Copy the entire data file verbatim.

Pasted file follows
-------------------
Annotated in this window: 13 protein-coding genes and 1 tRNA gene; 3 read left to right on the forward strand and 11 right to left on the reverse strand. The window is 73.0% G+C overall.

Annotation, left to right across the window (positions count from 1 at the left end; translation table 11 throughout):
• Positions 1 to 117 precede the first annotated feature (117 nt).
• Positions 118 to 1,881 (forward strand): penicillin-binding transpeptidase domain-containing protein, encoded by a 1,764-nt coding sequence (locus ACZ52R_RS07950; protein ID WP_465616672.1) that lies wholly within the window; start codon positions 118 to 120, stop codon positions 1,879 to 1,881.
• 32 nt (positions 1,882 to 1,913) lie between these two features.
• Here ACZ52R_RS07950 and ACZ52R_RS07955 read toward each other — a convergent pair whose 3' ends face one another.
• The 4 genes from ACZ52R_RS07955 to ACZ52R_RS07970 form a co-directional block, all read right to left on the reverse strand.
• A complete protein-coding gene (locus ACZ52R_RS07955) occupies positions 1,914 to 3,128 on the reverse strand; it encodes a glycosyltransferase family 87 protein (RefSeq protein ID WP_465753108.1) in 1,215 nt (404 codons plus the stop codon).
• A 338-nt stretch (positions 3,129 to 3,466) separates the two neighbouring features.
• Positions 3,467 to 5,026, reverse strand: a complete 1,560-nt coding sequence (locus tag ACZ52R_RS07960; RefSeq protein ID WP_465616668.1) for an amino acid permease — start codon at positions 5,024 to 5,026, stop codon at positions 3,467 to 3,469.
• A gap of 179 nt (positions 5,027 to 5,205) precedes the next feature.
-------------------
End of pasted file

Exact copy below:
Annotated in this window: 13 protein-coding genes and 1 tRNA gene; 3 read left to right on the forward strand and 11 right to left on the reverse strand. The window is 73.0% G+C overall.

Annotation, left to right across the window (positions count from 1 at the left end; translation table 11 throughout):
• Positions 1 to 117 precede the first annotated feature (117 nt).
• Positions 118 to 1,881 (forward strand): penicillin-binding transpeptidase domain-containing protein, encoded by a 1,764-nt coding sequence (locus ACZ52R_RS07950; protein ID WP_465616672.1) that lies wholly within the window; start codon positions 118 to 120, stop codon positions 1,879 to 1,881.
• 32 nt (positions 1,882 to 1,913) lie between these two features.
• Here ACZ52R_RS07950 and ACZ52R_RS07955 read toward each other — a convergent pair whose 3' ends face one another.
• The 4 genes from ACZ52R_RS07955 to ACZ52R_RS07970 form a co-directional block, all read right to left on the reverse strand.
• A complete protein-coding gene (locus ACZ52R_RS07955) occupies positions 1,914 to 3,128 on the reverse strand; it encodes a glycosyltransferase family 87 protein (RefSeq protein ID WP_465753108.1) in 1,215 nt (404 codons plus the stop codon).
• A 338-nt stretch (positions 3,129 to 3,466) separates the two neighbouring features.
• Positions 3,467 to 5,026, reverse strand: a complete 1,560-nt coding sequence (locus tag ACZ52R_RS07960; RefSeq protein ID WP_465616668.1) for an amino acid permease — start codon at positions 5,024 to 5,026, stop codon at positions 3,467 to 3,469.
• A gap of 179 nt (positions 5,027 to 5,205) precedes the next feature.